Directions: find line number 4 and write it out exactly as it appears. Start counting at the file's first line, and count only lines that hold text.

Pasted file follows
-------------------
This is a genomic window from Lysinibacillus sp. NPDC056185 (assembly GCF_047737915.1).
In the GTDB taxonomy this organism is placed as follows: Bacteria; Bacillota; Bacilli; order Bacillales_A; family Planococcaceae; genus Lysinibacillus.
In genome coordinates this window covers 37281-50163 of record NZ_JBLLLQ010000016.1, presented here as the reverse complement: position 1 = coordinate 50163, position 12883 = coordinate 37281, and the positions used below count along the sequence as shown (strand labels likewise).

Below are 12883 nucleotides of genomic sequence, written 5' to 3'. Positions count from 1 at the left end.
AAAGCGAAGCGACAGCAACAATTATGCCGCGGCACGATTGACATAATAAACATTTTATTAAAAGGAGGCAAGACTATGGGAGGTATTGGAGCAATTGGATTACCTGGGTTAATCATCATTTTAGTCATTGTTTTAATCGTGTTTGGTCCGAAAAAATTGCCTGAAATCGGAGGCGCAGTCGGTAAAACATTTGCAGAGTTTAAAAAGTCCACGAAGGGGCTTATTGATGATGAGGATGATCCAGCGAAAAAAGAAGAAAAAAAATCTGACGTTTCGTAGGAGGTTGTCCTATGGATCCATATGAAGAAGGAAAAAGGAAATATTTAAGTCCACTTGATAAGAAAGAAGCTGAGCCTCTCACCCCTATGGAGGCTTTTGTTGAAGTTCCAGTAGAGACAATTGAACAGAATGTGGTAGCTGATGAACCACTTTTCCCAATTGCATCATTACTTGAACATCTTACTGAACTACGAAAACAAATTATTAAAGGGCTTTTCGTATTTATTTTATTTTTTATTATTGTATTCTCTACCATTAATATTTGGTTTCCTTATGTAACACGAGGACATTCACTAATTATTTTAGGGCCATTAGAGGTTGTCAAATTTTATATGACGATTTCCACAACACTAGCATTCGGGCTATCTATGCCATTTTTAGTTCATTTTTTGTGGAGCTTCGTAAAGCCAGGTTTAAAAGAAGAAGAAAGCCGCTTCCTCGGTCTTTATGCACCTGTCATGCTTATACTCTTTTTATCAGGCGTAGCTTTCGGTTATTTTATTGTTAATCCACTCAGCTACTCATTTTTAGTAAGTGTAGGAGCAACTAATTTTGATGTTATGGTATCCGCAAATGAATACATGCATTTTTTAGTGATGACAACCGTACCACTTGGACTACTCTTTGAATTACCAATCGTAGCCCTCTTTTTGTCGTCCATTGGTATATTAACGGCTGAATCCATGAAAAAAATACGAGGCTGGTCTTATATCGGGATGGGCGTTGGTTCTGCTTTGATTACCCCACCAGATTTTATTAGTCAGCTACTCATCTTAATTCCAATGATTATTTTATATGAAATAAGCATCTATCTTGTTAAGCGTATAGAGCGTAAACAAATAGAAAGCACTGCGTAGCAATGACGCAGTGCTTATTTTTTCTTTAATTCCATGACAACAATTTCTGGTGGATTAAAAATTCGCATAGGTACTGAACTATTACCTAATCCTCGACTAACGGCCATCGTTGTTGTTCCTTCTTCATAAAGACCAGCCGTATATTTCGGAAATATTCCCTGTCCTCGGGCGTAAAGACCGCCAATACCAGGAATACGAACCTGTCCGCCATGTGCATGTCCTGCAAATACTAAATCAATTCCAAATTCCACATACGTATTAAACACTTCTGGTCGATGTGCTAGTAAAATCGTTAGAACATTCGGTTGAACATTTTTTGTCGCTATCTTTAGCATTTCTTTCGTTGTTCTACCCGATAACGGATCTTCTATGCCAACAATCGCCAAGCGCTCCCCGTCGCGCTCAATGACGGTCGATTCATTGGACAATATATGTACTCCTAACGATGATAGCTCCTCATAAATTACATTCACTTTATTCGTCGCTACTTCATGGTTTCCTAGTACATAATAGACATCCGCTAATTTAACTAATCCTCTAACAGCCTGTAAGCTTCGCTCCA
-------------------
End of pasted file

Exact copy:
Below are 12883 nucleotides of genomic sequence, written 5' to 3'. Positions count from 1 at the left end.